This Court also believes that our holding is consistent with language in W.Va. Code § 5-10-18(a) that contemplates that the period for reinstatement of previously forfeited credited service must occur within two years of the reemployment that triggers reinstatement in PERS. According to the statute, “[i]f he or she becomes reemployed by a participating public employer he or she shall be reinstated as a member of the Retirement System and his or her credited service last forfeited by him or her shall be restored to his or her credit: Provided . . . that the repayment begins within two years of the return to employment[.]” In other words, the return to employment that triggers reinstatement in PERS is the same return to employment that commences the two-year period in which to restore one's previously forfeited credited service. Under the petitioner's construction of the statute, however, a person could be reinstated to PERS upon one's initial election to office and yet not choose to restore one's previously forfeited credited service for several subsequent reelections/reemployments, which is a result clearly at odds with the statutory language.

            Further, we note that our holding herein does not create any unreasonable hardships for members of PERS who seek to restore previously forfeited credited service. For example, the facts below indicate that the petitioner was properly notified of the time period for restoring his previously forfeited credited service, and he had more than sufficient time to do so. In fact, because the petitioner fell within the special provision of W.Va. Code § 5- 10-18(d), he had an additional two years in which to begin the repayment of his credited service beyond the two-year period provided in subsection (a). According to W.Va. Code § 5-10-18(d):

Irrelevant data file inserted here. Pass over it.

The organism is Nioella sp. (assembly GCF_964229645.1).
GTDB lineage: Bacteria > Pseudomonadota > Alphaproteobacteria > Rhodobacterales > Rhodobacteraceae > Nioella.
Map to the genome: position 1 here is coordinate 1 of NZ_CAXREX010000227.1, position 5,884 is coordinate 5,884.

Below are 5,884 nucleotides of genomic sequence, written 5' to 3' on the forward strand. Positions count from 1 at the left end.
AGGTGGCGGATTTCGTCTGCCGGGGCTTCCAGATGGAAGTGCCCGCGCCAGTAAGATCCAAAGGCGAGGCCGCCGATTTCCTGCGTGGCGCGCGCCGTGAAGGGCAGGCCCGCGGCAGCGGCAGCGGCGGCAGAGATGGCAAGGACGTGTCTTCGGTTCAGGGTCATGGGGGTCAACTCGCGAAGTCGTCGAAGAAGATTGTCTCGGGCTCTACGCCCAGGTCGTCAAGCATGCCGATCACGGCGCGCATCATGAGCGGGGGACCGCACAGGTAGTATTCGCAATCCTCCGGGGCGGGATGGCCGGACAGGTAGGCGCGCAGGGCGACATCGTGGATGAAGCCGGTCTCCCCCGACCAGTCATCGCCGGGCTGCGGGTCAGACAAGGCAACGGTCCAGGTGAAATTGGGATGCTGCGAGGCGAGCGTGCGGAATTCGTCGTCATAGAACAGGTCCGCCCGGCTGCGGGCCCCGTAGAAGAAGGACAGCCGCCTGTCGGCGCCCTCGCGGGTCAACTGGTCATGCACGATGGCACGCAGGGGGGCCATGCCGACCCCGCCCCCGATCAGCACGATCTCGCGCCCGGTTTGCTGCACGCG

Effective the first day of March, two thousand three, and ending the thirty-first day of December, two thousand four, any member may purchase credited service previously forfeited by him or her and the credited service shall be restored to his or her credit: Provided, That he or she returns to the members' deposit fund the amount, if any, he or she withdrew from the fund, together with interest on the withdrawn amount from the date of withdrawal to the date of repayment at a rate to be determined by the Board. The repayment under this section may be made by lump sum or repaid over a period of time not to exceed sixty months. Where the member elects to repay the required amount other than by lump sum, the member is required to pay interest at
the rate determined by the Board until all sums are fully repaid.

The petitioner began his original term as sheriff on January 1, 2001. Thus, under subsection (a), he had to begin repayment of his previously forfeited credited service within two years of his return to employment which was January 1, 2003. However, under subsection (d), he was given until December 31, 2004, a total of four years, in which to begin repayment.
            
            Finally, the petitioner's construction of W.Va. Code § 5-10-18(a) would result in the creation of two classes of PERS members with each class operating under different time periods for restoration of forfeited credited service. Specifically, an unelected member of PERS would have two years from reemployment in which to begin repayment of previously forfeited credited service. In contrast, an elected member of PERS would have an indefinite period of time in which to begin reinstatement of credited service depending on the number of times he or she is reelected to consecutive terms of office. (See footnote 6) This Court believes that such an inequitable result could not have been intended by the Legislature.

IV.
 
CONCLUSION

            
            For the foregoing reasons, we answer the certified question as follows:


                      Does the reelection of an incumbent, to a consecutive term of office, constitute reemployment under W.Va. Code § 5-10- 18(a), thereby making the incumbent eligible to reinstate forfeited PERS credit upon repayment of the amount withdrawn plus interest?